WikiProject COVID-19 revisited: The interviewees of March 2020's WikiProject report join us once again to discuss the evolution and future of the project.
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WikiProject COVID-19 revisited

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By Ixtal

An illustration of SARS-Cov-2.

In March 2020, we interviewed members of WikiProject COVID-19 right as the pandemic was starting to spread. Two years later, we've invited them back to discuss how their work has progressed and adapted to the changes the pandemic underwent.

  1. How has the work of the project evolved for the last two years?
    Kencf0618: I do not know. There are forests and trees. Parsing is an art.
    Gtoffoletto: We have entered a crucial phase of maintenance after the initial flurry of activity.
    FormalDude: At the beginning of the pandemic, it was a rush to get the best and most important information onto the encyclopedia. Now that two years have passed and so much more research is available, the result is a comprehensive network of articles that in my view are some of Wikipedia's most useful informative content.
  2. How will the future look for the WikiProject?
    Kencf0618: I do not have a crystal ball.
    Gtoffoletto: A lot of consolidation will be needed now to reduce some of the excesses of the first years.
    Tenryuu: I don't watch a lot of COVID-19 related pages, but it feels like new activity has died down. Maintenance seems to be on the rise.
    FormalDude: There's some unanswered questions in the overarching narrative of the pandemic, that, if answered, will drastically effect articles and content from the project. I think neutrality in light of revelations will be something we have to continue to work towards.
  3. How has your work on the WikiProject reflected your own experiences with COVID-19?
    Kencf0618: Timing: I began the timeline article the day they shut Wuhan down. I had been following an epidemiologist on Twitter and he said he was getting masks; I followed suit. Two or three days later, they were not to be found (I gave my stash to clergy, a rabbi and my parents' minister ‐I figured that they would be on the front lines whereas I could just go to ground).
    Gtoffoletto: I was able to vastly increase my efforts during the lockdown phase. I felt ensuring our articles were accurate was my contribution to fighting the pandemic. Now I can contribute much less as thankfully the acute phase of the pandemic has passed and most are now vaccinated.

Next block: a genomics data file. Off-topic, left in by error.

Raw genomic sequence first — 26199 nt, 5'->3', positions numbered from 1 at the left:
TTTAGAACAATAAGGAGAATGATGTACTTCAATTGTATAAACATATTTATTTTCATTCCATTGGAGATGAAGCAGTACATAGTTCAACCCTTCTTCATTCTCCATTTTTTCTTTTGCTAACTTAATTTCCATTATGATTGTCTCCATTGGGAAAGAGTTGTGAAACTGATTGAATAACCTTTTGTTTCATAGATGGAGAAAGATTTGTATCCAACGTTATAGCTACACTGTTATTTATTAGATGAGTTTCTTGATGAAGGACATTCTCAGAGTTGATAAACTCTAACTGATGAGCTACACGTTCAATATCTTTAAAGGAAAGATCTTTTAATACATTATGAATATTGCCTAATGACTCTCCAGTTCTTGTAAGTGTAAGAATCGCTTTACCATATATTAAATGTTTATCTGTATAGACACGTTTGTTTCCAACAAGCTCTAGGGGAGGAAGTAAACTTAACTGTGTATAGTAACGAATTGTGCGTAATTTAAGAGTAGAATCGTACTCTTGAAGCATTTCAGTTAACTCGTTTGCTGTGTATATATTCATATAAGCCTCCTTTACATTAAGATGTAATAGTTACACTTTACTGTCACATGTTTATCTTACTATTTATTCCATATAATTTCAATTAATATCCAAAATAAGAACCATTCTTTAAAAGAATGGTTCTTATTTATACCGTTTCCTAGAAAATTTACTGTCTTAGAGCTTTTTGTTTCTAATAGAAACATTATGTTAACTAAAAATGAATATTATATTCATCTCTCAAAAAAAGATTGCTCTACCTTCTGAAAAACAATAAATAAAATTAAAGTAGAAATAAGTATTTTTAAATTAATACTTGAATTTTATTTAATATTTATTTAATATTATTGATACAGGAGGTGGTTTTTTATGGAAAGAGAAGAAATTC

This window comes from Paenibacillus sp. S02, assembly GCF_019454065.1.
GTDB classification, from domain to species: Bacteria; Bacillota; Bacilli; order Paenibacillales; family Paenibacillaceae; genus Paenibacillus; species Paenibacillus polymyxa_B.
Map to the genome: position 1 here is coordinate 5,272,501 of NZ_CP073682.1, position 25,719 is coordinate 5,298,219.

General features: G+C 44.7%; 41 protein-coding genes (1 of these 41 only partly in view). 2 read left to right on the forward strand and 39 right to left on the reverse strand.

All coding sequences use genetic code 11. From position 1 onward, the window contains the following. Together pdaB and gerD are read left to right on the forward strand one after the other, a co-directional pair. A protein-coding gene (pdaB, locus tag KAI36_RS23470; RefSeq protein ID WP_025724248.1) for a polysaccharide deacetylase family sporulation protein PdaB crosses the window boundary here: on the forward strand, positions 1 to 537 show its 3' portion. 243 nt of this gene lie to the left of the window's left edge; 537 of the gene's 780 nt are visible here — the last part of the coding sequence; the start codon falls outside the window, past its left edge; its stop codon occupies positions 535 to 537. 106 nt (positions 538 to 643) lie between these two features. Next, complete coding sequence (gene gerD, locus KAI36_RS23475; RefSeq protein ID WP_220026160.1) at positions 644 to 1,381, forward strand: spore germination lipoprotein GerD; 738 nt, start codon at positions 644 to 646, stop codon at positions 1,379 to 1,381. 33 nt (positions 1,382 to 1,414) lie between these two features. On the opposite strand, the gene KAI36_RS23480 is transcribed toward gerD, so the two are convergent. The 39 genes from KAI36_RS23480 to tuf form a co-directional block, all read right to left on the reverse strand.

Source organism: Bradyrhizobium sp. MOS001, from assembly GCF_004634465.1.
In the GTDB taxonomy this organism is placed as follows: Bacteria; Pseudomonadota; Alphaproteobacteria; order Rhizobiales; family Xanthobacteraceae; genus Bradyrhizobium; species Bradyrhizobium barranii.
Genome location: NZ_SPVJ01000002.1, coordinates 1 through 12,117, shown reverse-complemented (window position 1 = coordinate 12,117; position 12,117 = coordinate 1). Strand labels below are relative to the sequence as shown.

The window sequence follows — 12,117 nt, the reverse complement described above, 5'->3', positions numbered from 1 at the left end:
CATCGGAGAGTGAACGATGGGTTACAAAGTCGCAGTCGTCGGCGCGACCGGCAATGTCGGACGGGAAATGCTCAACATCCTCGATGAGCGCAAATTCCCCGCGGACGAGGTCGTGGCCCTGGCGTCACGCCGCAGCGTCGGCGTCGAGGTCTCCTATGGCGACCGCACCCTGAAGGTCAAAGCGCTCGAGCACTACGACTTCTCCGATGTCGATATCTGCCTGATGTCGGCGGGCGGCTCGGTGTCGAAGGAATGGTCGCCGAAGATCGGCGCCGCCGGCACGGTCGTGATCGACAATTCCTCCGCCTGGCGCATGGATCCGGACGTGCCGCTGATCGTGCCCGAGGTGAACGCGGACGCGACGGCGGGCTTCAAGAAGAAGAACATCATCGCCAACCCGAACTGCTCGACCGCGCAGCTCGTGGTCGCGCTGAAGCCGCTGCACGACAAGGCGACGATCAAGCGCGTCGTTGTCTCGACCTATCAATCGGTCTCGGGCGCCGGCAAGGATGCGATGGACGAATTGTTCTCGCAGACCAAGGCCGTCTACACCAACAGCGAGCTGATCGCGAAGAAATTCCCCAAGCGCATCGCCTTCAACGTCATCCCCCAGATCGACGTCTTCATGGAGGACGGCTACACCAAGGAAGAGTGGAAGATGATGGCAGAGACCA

Bondegezou: I found my own work on COVID-19 research, including advising government, left me unable to have the same input to Wikipedia because I had a conflict of interest and found it difficult to separate Wikipedia's epistemological positioning from that of my own work. It also made editing Wikipedia feel too much like work and I want to enjoy editing Wikipedia! I became much more of a user and less of an editor of Wikipedia's COVID-19 content. I often found myself going to Wikipedia for clear timeline information or details of what restrictions applied where/when.
    Tenryuu: I took over contributing to COVID-19 pandemic in British Columbia for a while, but I haven't updated it much now that my life has gotten busier.
  4. The disease has become increasingly politicized as the pandemic progressed. How has your WikiProject dealt with this?
    Kencf0618: Documentation, documentation, documentation.
    Gtoffoletto: Stick to reliable sources.
    Bondegezou: We have long accepted that health information on Wikipedia is especially sensitive and we have special rules at WP:MEDRS for medical information. However, there are grey areas over what MEDRS covers. The community faced tensions around how to cover questions of the origin of SARS-CoV-2, particularly the so-called lab leak hypothesis. My experience was of many discussions and proposals over how to apply MEDRS that were really a back door for the same recurring argument over what credence and coverage to give to the lab leak hypothesis. These seemed a particular cause of Wikipedia stress. In those contexts, it remains hard for editors to reach a settlement that everyone can accept.
    Tenryuu: I find this tough to answer as many parties insist they have evidence supporting their hypotheses. Like Bondegezou mentioned above, WP:MEDRS is good for viral mechanics and trends, but not over any human-involved action.